For when you are able to access side missions and are playing through the main story, it’s difficult to find something to complain about. The hand to hand combat, which was unquestionably the best part of Arkham Asylum, returns in Arkham City with new special moves, counters and more gadgets than one can even recall. As your combo builds, taking down a group of 10 to 15 goons armed with all kinds of weapons, stirs a feeling of satisfaction and awesomeness only possible through Batman. Although Batman refuses to kill anyone, the visual impact and sound of his punches and kicks undoubtedly lets you know that it hurts, sometimes, so much as you begin to think if it is even possible to survive some of his deadly, acrobatic blows and maneuvers.

To counter the bare knuckles brawling, the game will often slow down, leaving stealth the best possible option to continue forward. While the stealth remains unchanged from the gargoyle to gargoyle swinging first featured in Arkham Asylum, the enemy artificial intelligence has slightly improved. For example, if they are investigating an area where they initially spotted you, they will shoot and destroy the gargoyle, leaving you with one less method of travel. While Batman’s stealth will never reach the Splinter Cell level of shooting out lights and moving dead bodies into the shadows, there is enough satisfaction to be gained through silently clearing out a room full of gun carrying goons. And while it may somewhat break the believability that the guards can’t see Batman when he grapples across the room to the furthest gargoyle, it doesn’t subtract from the actual difficulty of remaining hidden.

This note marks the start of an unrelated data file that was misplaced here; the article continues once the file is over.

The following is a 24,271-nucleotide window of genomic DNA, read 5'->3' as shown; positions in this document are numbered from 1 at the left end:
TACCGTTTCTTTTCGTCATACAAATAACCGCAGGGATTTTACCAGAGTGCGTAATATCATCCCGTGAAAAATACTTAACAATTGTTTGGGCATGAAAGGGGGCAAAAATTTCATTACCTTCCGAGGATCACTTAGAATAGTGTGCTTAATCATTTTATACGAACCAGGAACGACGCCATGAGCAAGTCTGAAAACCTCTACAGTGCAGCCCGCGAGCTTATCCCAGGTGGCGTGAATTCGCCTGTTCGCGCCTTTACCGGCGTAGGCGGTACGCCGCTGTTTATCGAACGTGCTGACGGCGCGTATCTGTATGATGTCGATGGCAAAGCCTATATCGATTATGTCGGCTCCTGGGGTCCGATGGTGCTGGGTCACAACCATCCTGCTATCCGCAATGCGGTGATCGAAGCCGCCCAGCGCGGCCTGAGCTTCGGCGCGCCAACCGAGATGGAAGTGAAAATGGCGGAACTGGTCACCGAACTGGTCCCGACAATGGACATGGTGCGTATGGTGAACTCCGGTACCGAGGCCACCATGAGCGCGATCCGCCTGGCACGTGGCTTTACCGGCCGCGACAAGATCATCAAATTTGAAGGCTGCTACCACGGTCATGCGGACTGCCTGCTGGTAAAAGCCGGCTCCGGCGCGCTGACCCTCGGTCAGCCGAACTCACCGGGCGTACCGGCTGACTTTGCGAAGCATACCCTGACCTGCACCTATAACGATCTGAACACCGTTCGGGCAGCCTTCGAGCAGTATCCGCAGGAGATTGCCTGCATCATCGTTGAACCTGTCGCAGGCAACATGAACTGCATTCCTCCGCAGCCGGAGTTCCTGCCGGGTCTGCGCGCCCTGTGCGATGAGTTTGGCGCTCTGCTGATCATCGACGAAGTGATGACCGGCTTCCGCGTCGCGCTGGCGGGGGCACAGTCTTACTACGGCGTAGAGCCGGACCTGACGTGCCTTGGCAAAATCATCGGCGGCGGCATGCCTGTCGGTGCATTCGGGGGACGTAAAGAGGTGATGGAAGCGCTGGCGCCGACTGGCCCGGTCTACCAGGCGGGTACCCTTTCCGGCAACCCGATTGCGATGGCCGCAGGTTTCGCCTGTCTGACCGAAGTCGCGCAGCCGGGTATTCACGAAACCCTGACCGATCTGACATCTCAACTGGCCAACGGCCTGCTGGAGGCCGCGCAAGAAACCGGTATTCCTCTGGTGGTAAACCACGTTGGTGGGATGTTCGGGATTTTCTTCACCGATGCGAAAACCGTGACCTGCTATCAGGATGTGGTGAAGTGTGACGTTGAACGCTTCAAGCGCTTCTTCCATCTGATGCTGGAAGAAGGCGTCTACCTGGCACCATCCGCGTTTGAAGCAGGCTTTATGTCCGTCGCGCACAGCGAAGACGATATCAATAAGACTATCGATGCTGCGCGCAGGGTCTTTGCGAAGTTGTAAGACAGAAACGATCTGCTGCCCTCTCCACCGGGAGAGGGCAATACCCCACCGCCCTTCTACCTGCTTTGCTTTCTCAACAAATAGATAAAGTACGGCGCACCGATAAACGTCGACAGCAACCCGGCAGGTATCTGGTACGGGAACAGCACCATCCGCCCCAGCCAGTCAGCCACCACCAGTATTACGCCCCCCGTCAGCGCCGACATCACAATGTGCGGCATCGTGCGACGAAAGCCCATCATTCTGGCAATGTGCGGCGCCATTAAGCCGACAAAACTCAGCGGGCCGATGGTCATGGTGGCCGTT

What didn’t remain hidden, were all the villains who were out to make Batman’s life much harder during his stay in Arkham City. The amount of major and minor villains Batman will come to encounter makes you fully realize the importance of Batman’s role in this universe. Even those who make the slightest appearance are absolutely convincing of their intentions, creating so much depth for such minor characters, and personal, emotional conflicts with the major role players. This is significantly due to the best voice work you will find in any video game. There are only a few games with truly believable characters, and Batman Arhkam city has a ridiculous amount of them.

The shift to an open world setting may not have drastically changed the Arkham franchise into a significantly better experience, but that doesn’t detract from the obviously brilliant cast of characters, both good and evil, and the most fluid hand to hand combat you will find in any game. Even though I think the linear structure and design of the Asylum is better suited for the game’s overall format, it’s the subtleties and atmosphere that made the natural evolution in scope acceptable. You won’t continue to play because you love how it feels to be Batman while sitting at the top of a building, pure enjoyment will come from the simple act of punching dudes in the face. After the end of the game, you will be left wanting more, more dudes to knock out, more places to explore. This feeling does not come from lack of content (even though content can be blocked off and not easily accessible to you), it comes from the understanding of how awesome it feels to counter two punches simultaneously, or to bend a guy’s arm the other way. It may be slightly graphic, but that won’t come even close to stopping you from doing it over and over again.